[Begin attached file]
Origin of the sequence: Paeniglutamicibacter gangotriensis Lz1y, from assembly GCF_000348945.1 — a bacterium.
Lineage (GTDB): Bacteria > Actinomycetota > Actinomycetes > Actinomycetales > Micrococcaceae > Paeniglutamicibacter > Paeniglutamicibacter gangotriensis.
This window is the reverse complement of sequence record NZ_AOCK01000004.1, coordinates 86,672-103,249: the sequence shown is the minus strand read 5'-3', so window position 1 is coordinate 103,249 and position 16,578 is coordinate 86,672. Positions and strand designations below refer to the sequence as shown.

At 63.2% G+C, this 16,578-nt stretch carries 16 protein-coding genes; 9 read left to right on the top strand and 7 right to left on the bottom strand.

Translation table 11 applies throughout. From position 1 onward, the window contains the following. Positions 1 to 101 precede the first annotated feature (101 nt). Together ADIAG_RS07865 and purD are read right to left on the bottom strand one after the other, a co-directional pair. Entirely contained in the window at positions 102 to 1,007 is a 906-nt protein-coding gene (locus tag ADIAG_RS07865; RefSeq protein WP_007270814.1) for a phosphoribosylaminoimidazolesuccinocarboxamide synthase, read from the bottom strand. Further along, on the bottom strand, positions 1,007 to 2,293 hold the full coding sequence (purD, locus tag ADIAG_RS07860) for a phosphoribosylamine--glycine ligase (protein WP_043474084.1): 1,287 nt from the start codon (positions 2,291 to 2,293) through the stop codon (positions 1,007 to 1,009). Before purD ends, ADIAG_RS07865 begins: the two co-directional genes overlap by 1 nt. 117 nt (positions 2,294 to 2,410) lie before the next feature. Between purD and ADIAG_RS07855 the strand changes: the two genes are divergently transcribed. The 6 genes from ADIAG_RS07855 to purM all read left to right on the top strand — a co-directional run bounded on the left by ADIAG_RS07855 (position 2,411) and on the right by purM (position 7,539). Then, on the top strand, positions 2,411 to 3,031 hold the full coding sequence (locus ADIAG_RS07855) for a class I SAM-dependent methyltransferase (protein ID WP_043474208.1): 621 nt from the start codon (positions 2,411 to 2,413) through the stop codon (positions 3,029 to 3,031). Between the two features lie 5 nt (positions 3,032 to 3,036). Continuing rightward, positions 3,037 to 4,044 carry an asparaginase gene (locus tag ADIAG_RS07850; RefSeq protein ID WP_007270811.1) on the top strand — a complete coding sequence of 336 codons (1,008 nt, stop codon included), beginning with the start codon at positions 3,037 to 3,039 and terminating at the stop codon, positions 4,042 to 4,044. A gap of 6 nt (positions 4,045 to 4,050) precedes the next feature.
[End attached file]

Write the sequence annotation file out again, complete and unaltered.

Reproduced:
Origin of the sequence: Paeniglutamicibacter gangotriensis Lz1y, from assembly GCF_000348945.1 — a bacterium.
Lineage (GTDB): Bacteria > Actinomycetota > Actinomycetes > Actinomycetales > Micrococcaceae > Paeniglutamicibacter > Paeniglutamicibacter gangotriensis.
This window is the reverse complement of sequence record NZ_AOCK01000004.1, coordinates 86,672-103,249: the sequence shown is the minus strand read 5'-3', so window position 1 is coordinate 103,249 and position 16,578 is coordinate 86,672. Positions and strand designations below refer to the sequence as shown.

At 63.2% G+C, this 16,578-nt stretch carries 16 protein-coding genes; 9 read left to right on the top strand and 7 right to left on the bottom strand.

Translation table 11 applies throughout. From position 1 onward, the window contains the following. Positions 1 to 101 precede the first annotated feature (101 nt). Together ADIAG_RS07865 and purD are read right to left on the bottom strand one after the other, a co-directional pair. Entirely contained in the window at positions 102 to 1,007 is a 906-nt protein-coding gene (locus tag ADIAG_RS07865; RefSeq protein WP_007270814.1) for a phosphoribosylaminoimidazolesuccinocarboxamide synthase, read from the bottom strand. Further along, on the bottom strand, positions 1,007 to 2,293 hold the full coding sequence (purD, locus tag ADIAG_RS07860) for a phosphoribosylamine--glycine ligase (protein WP_043474084.1): 1,287 nt from the start codon (positions 2,291 to 2,293) through the stop codon (positions 1,007 to 1,009). Before purD ends, ADIAG_RS07865 begins: the two co-directional genes overlap by 1 nt. 117 nt (positions 2,294 to 2,410) lie before the next feature. Between purD and ADIAG_RS07855 the strand changes: the two genes are divergently transcribed. The 6 genes from ADIAG_RS07855 to purM all read left to right on the top strand — a co-directional run bounded on the left by ADIAG_RS07855 (position 2,411) and on the right by purM (position 7,539). Then, on the top strand, positions 2,411 to 3,031 hold the full coding sequence (locus ADIAG_RS07855) for a class I SAM-dependent methyltransferase (protein ID WP_043474208.1): 621 nt from the start codon (positions 2,411 to 2,413) through the stop codon (positions 3,029 to 3,031). Between the two features lie 5 nt (positions 3,032 to 3,036). Continuing rightward, positions 3,037 to 4,044 carry an asparaginase gene (locus tag ADIAG_RS07850; RefSeq protein ID WP_007270811.1) on the top strand — a complete coding sequence of 336 codons (1,008 nt, stop codon included), beginning with the start codon at positions 3,037 to 3,039 and terminating at the stop codon, positions 4,042 to 4,044. A gap of 6 nt (positions 4,045 to 4,050) precedes the next feature.